KOTA KINABALU, Aug 26 — A crocodile farm in Kampung Kibambangan, next to the Petagas river and surrounded by villages, is causing concern among environmentalists for its allegedly poor management and lack of safety measures.
The farm, situated on private land just outside the city centre here, is believed to have some 500 crocodiles of various sizes and ages, and has been operating for at least three years.
“There are two major issues with this farm. First of all, it’s a public health and safety issue ― crocodiles can easily escape from the farm particularly when it floods, like a few months ago in Penampang when they found a crocodile in Kampung Dungkahang during the floods,” said Danau Girang Field Centre (DGFC) director Benoit Goossens.
“It is also an animal welfare issue: the crocodiles are kept in extremely poor and unsanitary conditions, packed in small concrete pits, and unable to move around.
“From our observation, it is clear that the place is in appalling condition, with roofs falling off and the whole building falling apart. However, despite the awful conditions, there were still live crocodiles being kept there — it is neither sanitary nor safe,” said Goossens, who is also a member of the International Union for Conservation of Nature (IUCN) Crocodile Specialist Group.
Crocs within our midst
Concerns about living near a crocodile farm started coming more than a year ago, even before the number of sightings reportedly increased within the west coast region of the state.
The farm’s proximity to a river running through Penampang is regularly blamed for the alleged increase in crocodile population, although authorities have denied this.
However, in June this year, Kampung Dungkahang’s Development and Security Committee faced criticism after a video of them slaughtering a crocodile found in the Moyog river went viral.
The villagers retaliated and said the presence of crocodiles has increased in recent years, and most likely got flushed out from the farm during the floods, and questioned the authorities for allowing the farm to operate in their midst.
“Before the farm was set up, there was hardly any news of crocodiles in the river and people could fish or swim in the river without worry.
“I don’t understand why such a farm is being allowed to run all this while with no safety measures at all. It is dangerous given its location, too close to human settlements and close to a river that is known to flood everytime it rains heavily,” said a resident who declined to be named.
“The crocodiles can easily escape into the Petagas river which runs through so many villages. How is this allowed to happen?”
It was learnt that the farm’s owner also runs a restaurant serving crocodile meat.
Permits to operate a crocodile farm are issued by the Sabah Wildlife Department.
Crocodile hunting is allowed under the state’s Wildlife Conservation Enactment 1997 but only a few licences have been issued as the reptiles were listed under Appendix I of the Convention on International Trade in Endangered Species of Wild Fauna and Flora, and a protected species in Sabah.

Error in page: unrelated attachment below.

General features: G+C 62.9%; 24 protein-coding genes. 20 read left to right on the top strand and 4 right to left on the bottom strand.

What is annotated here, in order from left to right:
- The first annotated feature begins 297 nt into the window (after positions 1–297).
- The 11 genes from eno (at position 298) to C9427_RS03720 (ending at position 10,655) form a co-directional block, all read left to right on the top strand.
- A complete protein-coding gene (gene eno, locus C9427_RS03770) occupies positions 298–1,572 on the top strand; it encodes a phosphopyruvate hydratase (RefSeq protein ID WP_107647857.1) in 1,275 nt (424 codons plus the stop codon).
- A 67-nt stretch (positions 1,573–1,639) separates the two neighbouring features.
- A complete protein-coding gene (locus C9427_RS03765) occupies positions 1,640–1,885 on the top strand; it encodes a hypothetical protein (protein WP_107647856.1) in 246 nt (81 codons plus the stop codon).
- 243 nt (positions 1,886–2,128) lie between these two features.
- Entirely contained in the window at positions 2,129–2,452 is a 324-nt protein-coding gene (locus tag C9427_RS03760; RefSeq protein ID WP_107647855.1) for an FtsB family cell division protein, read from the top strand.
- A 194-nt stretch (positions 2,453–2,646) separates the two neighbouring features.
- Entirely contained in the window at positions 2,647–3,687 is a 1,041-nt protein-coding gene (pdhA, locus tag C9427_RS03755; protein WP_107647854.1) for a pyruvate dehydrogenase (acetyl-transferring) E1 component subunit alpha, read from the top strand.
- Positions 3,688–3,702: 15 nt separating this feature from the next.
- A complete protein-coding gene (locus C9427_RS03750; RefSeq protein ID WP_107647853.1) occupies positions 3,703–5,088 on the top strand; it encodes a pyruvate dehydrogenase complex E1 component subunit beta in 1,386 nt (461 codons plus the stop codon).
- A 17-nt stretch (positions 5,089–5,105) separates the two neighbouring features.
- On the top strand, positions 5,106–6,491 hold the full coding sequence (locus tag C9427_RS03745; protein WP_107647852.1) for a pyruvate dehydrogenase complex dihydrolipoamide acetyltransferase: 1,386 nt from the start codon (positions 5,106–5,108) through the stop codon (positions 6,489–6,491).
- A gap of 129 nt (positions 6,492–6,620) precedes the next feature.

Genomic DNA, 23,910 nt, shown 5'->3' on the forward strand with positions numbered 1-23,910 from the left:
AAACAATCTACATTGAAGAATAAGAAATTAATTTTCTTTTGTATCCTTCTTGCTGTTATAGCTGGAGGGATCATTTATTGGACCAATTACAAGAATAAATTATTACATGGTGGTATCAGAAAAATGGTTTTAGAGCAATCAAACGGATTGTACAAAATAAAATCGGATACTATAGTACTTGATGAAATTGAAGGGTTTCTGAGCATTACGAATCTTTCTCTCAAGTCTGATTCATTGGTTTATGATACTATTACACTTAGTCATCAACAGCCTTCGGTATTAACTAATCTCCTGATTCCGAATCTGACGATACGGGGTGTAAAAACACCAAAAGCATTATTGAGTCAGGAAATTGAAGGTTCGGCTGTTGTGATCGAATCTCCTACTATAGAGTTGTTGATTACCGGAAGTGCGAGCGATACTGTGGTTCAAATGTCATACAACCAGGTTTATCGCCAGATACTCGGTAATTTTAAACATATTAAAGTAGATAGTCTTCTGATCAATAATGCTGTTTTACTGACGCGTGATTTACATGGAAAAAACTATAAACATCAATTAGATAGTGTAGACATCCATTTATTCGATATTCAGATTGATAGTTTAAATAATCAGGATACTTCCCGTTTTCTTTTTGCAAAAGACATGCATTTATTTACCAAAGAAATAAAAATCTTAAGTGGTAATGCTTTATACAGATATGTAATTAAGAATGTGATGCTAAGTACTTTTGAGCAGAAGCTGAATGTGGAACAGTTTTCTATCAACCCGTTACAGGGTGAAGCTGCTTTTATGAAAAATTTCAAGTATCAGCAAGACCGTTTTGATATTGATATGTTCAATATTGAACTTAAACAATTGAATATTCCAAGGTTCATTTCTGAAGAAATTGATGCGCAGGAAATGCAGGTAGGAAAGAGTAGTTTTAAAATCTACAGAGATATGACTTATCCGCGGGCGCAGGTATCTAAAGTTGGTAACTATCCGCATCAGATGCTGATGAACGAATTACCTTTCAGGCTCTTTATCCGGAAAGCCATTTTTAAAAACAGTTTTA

Aside from the Dungkahang incident, crocodiles have been spotted in Likas Bay, a popular haunt for casual fishing and other residential areas along waterways.
Beyond safety, questions are also being asked about the farm’s impact on other areas including industrial zoning issues, given its proximity to a residential area; public health and biosecurity, due to the allege lack of proper fencing; as well as animal welfare and environmental issues.
Farm has rights to operate, but
Sabah Wildlife Department director Augustine Tuuga said that the farm obtained its licence to operate a few years back and is within its rights.
“I also visited the farm last month with the ministry’s permanent secretary, and it was not as people are saying. It’s a farm after all, not attractive, but functional,” he said.
“Actually the farm is very secure. Not much chance of a crocodile escaping but who knows even the most tightly guarded prisons in the world see inmates escaping.”
Tuuga said that he had however, asked them to improve conditions at the farm to meet international standards, and they “should” comply.
“The IUCN’s Crocodile Specialist Group only came out with their best management practice for crocodile farming handbook in 2016. We need sometime to comply with it,” he said when contacted.
There are also existing crocodile farms in Sabah which are operating with a licence and supply crocodile meat to restaurants and export the skin of the crocodile for use as leather.
Tuuga also dispelled rumours that there was “an increase” in crocodile captures in Penampang.
“We have caught crocodiles from other areas, but we have never received any requests to capture crocodiles from Penampang,” he said.
Last year, Sabah Wildlife Department director Augustine Tuuga said that the department was investigating the farm but did not comment on why it was allowed to operate with such lax safety conditions.
They also announced that they would run a culling and trapping exercise for crocodiles in areas where the reptiles have attacked humans.
A survey on crocodiles and its population is also being carried out by Danau Girang Field Centre in the hopes of producing an action plan for the State soon. The plan which will address human and crocodile conflicts, is expected to be ready in 2020.
Crocodile conflicts here have been on the rise. Most recently, two crocodiles were caught in two separate locations: Kampung Anak, Kinarut, and the river near the Kelly Bay Resort, Tuaran by the wildlife department on July 26 and 29, and were intended for auction.
However, the auction had to be called off and its public relations officer Siti Nur’ain Ampuan Acheh said that they had run into some “technical issues”.
It was later learnt that the crocodiles were in such bad shape from being tied up for several days that one had died from its wounds and another had to be euthanised.